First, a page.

Please see below for a historical overview of elective courses offered at CTLS in the past five years.

Academic Year 2017-2018

Academic Co-Directors:

Carlos M. Vázquez, Georgetown Law
Mariana Mota Prado, University of Toronto (Fall 2017 only)
David Caron, The Dickson Poon School of Law, King’s  (Spring 2018 only)

Fall 2017 – Electives Courses

Competition Law
Walter Stoffel, University of Fribourg

2 Credits. Evaluation: Class Participation (20%); Final take-home exam (8 hours) (80%).

Criminal Law Defenses: Theory, Comparative Perspectives and International Criminal Law
Miri Gur-Arye, Hebrew University

2 credits. Evaluation: Class participation (20%); Final take-home exam (8 hours) (80%).

Economic Analysis of Civil Law
Hans-Bernd Schäfer, Bucerius Law School

3 Credits. Evaluation: Class participation (20%); Final take-home exam (2500-3000 words, 8 hours) (80%).

Evolution of the International Investment Regime
Christophe Bondy, Volterra Fietta
Lorenza Mola, University of Torino

3 Credits. Evaluation: Class participation (20%); a research paper (4000 words) based upon one of the topics and its presentation in class (80%).

Foreign Relations Law: US and Comparative Perspectives
Carlos M. Vázquez, Georgetown Law

2 credits. Evaluation: Class participation (20%); Final take-home exam (2500 words, 8 hours) (80%).

Protection of Economic and Social Rights Under International Law
Lorenza Mola, University of Torino

2 credits. Evaluation: Class participation (20%); Final take-home exam (2500 words, 8 hours) (80%).

Public Law in a Transnational World
Michael Dowdle, National University of Singapore

2 Credits. Evaluation: Class participation (30%)*; a term paper of 4000 words (not including footnotes/citations) (70%).

One-plus option
3 Credits. Extended research paper (6,000 words).

Selected Topics in Criminal Law: Comparative Perspectives
Miri Gur-Arye, Hebrew University

2 Credits. Evaluation: Class participation (20%); Final take-home exam (8 hours) (80%).

Spring 2018 – Electives Courses

Anti-Discrimination Law
Christian Armbrüster, Free University of Berlin
Scott Stephenson, University of Melbourne

3 Credits. Evaluation: Class participation (20%); Research paper (4,000 words) (80%).

Comparative Constitutional Law
Scott Stephenson, University of Melbourne

2 Credits. Evaluation: Class participation (20%); Final take-home exam (8 hours) (80%).

Comparative Tort Law and Liability Insurance Law
Christian Armbrüster, Free University of Berlin

3 credits. Evaluation: Class Participation (20%); Research paper (4,000 words) (80%).

One-plus option
3 Credits. Extended research paper (6,000 words).

Developing Countries in the World Trading System
Moshe Hirsch, Hebrew University

2 credits. Evaluation: Class participation (20%); Class presentation (10%); A research paper (2,500-3,000 words) (70%).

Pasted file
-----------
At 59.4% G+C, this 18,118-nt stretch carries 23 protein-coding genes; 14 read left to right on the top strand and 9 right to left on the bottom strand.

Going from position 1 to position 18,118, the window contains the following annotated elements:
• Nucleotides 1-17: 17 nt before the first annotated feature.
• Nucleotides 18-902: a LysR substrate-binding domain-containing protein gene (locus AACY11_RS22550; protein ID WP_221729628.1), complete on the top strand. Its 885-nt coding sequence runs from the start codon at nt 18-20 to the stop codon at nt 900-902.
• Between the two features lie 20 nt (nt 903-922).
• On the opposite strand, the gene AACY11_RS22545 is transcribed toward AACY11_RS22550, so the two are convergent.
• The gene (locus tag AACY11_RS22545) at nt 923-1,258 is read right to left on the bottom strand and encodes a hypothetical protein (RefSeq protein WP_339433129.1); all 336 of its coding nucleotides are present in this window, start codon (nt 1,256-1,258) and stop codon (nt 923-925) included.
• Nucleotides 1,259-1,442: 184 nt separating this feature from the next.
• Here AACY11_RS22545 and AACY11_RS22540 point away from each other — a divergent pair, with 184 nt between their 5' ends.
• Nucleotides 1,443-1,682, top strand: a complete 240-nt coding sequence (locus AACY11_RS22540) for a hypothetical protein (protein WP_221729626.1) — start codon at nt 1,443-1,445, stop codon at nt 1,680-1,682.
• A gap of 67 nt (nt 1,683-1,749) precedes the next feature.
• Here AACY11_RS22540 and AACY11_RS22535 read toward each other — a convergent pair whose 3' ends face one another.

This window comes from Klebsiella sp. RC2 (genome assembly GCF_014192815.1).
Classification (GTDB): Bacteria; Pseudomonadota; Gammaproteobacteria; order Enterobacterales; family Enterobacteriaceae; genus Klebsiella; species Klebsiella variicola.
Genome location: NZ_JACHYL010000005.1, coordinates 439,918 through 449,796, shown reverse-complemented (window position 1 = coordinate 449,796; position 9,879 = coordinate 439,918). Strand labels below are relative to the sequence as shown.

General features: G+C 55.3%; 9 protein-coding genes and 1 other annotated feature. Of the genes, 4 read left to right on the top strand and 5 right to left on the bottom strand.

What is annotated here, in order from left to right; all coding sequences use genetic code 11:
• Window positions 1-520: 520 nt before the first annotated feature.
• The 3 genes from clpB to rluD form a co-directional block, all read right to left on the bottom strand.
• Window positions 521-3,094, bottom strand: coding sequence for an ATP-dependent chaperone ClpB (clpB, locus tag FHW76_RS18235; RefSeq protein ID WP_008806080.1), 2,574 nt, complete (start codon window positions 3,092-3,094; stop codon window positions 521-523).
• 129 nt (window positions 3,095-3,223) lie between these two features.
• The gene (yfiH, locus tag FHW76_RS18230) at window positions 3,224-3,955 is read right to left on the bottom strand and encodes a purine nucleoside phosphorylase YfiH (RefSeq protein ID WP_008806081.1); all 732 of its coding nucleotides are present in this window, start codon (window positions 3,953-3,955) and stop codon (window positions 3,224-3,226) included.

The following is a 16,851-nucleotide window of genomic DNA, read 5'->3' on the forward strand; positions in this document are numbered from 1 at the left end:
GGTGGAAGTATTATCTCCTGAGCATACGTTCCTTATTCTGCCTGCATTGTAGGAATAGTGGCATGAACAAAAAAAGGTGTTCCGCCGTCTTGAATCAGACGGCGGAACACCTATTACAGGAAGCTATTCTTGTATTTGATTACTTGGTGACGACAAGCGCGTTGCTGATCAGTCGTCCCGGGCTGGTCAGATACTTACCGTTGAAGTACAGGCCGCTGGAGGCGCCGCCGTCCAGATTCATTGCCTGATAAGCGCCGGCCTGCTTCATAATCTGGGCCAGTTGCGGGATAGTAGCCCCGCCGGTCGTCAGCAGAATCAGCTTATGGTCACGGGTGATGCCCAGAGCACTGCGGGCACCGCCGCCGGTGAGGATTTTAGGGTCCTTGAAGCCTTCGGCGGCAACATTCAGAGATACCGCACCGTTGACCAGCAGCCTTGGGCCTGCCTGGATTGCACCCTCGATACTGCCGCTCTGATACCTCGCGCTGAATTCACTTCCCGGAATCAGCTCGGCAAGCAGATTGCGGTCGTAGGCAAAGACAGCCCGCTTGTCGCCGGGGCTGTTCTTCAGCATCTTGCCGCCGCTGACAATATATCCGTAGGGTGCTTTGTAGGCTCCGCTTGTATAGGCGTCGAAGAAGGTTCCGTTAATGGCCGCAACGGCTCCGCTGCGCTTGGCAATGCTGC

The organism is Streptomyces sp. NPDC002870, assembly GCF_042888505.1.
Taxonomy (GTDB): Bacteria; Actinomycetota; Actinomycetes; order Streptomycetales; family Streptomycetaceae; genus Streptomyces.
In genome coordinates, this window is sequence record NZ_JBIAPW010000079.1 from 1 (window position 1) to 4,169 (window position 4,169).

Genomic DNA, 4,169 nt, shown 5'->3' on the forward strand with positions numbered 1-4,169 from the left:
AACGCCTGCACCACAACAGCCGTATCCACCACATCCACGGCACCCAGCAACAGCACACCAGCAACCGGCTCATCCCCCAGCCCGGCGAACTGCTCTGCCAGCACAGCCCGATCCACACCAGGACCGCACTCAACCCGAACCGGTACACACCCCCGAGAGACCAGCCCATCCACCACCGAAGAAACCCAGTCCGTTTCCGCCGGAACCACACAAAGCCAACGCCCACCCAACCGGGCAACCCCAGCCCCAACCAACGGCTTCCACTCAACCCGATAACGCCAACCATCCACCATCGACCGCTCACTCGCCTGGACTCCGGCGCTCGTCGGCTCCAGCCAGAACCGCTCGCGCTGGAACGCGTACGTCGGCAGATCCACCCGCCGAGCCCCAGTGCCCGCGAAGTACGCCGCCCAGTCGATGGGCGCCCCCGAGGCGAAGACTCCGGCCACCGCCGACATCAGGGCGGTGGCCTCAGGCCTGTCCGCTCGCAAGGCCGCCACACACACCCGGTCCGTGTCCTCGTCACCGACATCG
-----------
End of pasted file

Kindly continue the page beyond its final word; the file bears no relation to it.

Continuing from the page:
Ocean Law and Policy
David Caron, The Dickson Poon School of Law, King’s College London
Leslie-Anne Duvic-Paoli, The Dickson Poon School of Law, King’s College London

2 credits. Evaluation: Class participation (10%); Reaction paper (10%); Final take-home exam (2,500 words, 8 hours) (80%).

The Asylum Seekers’ Protection
Manuela Consito, University of Torino

2 Credits. Evaluation: Class Participation (20%); Final take-home exam (8 hours) (80%).

The Movement of Professionals
Manuela Consito, University of Torino

2 Credits. Evaluation: Class Participation (20%); Final take-home exam (8 hours) (80%).

Academic Year 2016-2017

Academic Co-Directors:

Serena Quattrocolo, University of Torino
Franz Werro, Georgetown Law and University of Fribourg (Fall 2016 only)
Julie O’Sullivan, Georgetown Law (Spring 2017 only)

Fall 2016 – Electives Courses

Advanced Property Law
Daphna Lewinsohn-Zamir, Hebrew University

2 credits. Evaluation: Class Participation (20%), Final Take-Home Exam (2500 words, 8 hours) (80%).

Comparative Constitutional History
René Pahud de Mortanges, University of Fribourg

2 Credits. Evaluation: Class participation (30%); a research paper (4000 words) analysing one of the topics and it’s presentation in class (70%).

Copyright Law: Current Understanding and Future Trends
Antonio Delgado Planas, ESADE Law School

2 credits. Evaluation: Class participation (20%); a research paper based on a case study and its presentation in class (80%).

Criminal Law: Comparative Perspectives
Markus Dubber, University of Toronto
Serena Quattrocolo, University of Torino

3 Credits. Evaluation: Class Participation (20%), Take-Home Exam (2,500 words, 8 hours) (80%).

Critical Perspectives on Law
Markus Dubber, University of Toronto

2 Credits. Evaluation: Class Participation (20%), Take-Home Exam (2,500 words).

Law of Transfer of Technology
Antonio Delgado Planas, ESADE Law School

2 credits. Evaluation: Class participation (20%); a research paper based on a case study and its presentation in class (80%).

Selected Topics in Land Use Law: Theoretical, Comparative, and International Perspectives
Klaus Bosselmann, University of Auckland
Daphna Lewinsohn-Zamir, Hebrew University

3 Credits. Evaluation: Class Participation (20%); Final Take-Home Exam (80%).